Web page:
The 4—1 majority judgment sent a clear message to advertisers to be careful in ensuring that the dominant message of their advertising and marketing is not misleading and deceptive. Advertisers cannot always rely on the fine print of an advertisement to avoid liability under the Australian Consumer Law (ACL), where the dominant message of an advertisement may be considered misleading or deceptive.
TPG’s multimillion dollar advertising campaign consisted of advertising in various forms of media, including online. So, what does this decision mean for businesses advertising on the internet?
In late September 2010, TPG launched a substantial and extensive advertising campaign in relation to its broadband Internet product with unlimited downloads know as “Unlimited ADSL2+”. The campaign was run in various different mediums including television, radio, print, billboard and internet advertising, at a total cost of ...
It’s easy for businesses, particularly technology businesses, to underestimate the risks they’re taking on when they provide services. It's a little known fact that there's real potential for businesses to use consumer law to aggressively pursue consequential loss claims where they would always otherwise be excluded, since in many circumstances, you can't contract to exclude liability for consequential loss under the Australian Consumer Law (ACL).
Suppliers of software and data management services are usually unaware that, under the Australian Consumer Law, even large corporations can be ‘consumers’ in certain circumstances.
When are Your Customers ‘Consumers’?
Even if you are involved in arms-length commercial dealings with large players, your customer may still be able to use consumer rights against you.
If a customer purchases a good or service of a value of $40,000 or less, for use within the business, for the purposes of the ACL the customer is a ‘consumer’ who will be able to rely on the guarantees and protections provided under the ACL. The guarantees include a guarantee that the product must be safe, durable, free from defects, fit for purpose, acceptable in appearance, matches its description and matches sample/demonstration models of the good.
Even where the goods or services are of a value that is greater than $40,000, under the ACL a customer may still be a ‘consumer’ for the purposes of the ACL if the goods or services are ordinarily used for personal, domestic or household purposes.
Imagine you are a small startup providing customer relationship management services. You have several contracts worth $1,000 or $2,000. Business goes well, and you attract a very large corporate customer, who pays you $39,000 to take over their CRM. That customer is likely a ‘consumer’ for the purposes of the ACL.
Potential Liabilities for Suppling Goods or Services
Two factors combine to allow consumers to make potentially ...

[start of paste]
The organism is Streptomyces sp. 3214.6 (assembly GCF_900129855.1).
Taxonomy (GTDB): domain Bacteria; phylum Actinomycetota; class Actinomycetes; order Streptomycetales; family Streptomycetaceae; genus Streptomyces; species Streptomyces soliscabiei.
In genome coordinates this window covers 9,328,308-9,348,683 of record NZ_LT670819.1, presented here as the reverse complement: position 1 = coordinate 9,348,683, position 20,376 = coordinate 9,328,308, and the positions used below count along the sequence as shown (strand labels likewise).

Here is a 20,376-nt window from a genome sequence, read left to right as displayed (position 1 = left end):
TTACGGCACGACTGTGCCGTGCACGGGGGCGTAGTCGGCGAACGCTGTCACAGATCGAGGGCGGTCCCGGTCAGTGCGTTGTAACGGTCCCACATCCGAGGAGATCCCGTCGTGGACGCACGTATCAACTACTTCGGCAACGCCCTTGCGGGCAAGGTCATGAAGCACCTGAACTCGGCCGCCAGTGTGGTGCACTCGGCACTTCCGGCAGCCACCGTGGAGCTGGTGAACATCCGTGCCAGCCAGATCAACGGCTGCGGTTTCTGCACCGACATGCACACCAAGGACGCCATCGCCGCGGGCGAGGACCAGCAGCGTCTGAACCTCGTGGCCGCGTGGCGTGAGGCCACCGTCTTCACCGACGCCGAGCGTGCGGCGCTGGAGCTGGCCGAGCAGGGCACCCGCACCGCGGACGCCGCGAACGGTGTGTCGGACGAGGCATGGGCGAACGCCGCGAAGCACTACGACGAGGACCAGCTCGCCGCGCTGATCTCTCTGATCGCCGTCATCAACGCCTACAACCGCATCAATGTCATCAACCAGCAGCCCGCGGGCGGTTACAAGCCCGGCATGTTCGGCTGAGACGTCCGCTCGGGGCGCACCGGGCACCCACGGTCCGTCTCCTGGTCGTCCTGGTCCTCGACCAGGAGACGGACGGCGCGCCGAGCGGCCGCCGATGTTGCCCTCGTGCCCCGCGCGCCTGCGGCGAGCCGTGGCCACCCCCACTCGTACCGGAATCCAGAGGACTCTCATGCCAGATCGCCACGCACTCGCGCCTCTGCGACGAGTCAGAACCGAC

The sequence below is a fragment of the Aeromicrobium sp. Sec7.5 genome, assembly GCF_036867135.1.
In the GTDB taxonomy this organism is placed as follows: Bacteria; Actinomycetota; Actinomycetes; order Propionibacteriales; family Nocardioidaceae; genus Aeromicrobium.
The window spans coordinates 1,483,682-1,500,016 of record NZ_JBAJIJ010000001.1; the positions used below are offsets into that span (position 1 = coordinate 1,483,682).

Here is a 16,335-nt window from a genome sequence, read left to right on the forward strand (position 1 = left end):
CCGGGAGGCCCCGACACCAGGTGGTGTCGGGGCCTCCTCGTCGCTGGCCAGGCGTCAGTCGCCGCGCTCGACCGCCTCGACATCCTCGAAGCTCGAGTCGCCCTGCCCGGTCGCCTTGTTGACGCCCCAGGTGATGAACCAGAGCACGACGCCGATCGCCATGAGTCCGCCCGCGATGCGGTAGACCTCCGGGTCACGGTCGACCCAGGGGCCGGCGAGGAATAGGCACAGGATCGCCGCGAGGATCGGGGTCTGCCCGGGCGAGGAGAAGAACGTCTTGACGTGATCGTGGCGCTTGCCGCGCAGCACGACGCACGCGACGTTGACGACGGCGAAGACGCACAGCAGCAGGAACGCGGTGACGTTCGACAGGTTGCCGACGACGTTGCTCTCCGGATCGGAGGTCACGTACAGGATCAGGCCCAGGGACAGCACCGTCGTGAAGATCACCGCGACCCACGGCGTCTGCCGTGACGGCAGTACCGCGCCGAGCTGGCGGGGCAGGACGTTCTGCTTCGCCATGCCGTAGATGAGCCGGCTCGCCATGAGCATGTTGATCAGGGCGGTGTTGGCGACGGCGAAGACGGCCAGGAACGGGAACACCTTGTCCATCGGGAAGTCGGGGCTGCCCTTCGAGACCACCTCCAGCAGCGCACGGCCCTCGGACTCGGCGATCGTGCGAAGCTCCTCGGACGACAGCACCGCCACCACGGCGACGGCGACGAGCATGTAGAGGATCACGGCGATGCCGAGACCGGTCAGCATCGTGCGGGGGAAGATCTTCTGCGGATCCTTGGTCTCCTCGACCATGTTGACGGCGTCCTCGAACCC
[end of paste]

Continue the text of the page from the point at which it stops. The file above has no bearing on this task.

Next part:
A New Right for Individuals to Control their Online Information
On 14 May 2014, the Grand Camber of the European Court of Justice (Court) delivered a judgment that could widely affect how search engines (such as Google) process, record, store and present information relating to individuals. The judgment addressed and confirmed the right of an individual to request that information relating to that individual be removed from search engines.
In Google Inc v Agencia Espanola de Proteccion de Datos, the Court held that search engines are involved in processing personal data; and that operators of search engines are data controllers for the purposes of the Data Protection Directive(DPD).
The Court held that search engines have a duty to ensure that published search results are compatible with the rights of individuals. The Court recognised that there is also a public interest and right to access information that needs to be protected, but on balance, the Court found that the rights of individuals, about whom data is collected, override the public interest (with a few recognised exceptions such as public figures).
The Court went on to find that the DPD includes a right for individuals to be forgotten - which extends to include a right for individuals to demand that search engines remove information that an individual does not want to be published about them. Interestingly, the Court held that the right existed irrespective of the individual’s ability to show any prejudice. The Court found support for its position in Articles 7 and 8 of the European Union Charter of Fundamental Rights.1
The Effects of the Judgment
While the judgment does not directly apply to Australia or jurisdictions outside the European Union, it does represent a significant step in allowing individuals greater control over information that is published about them on the Internet.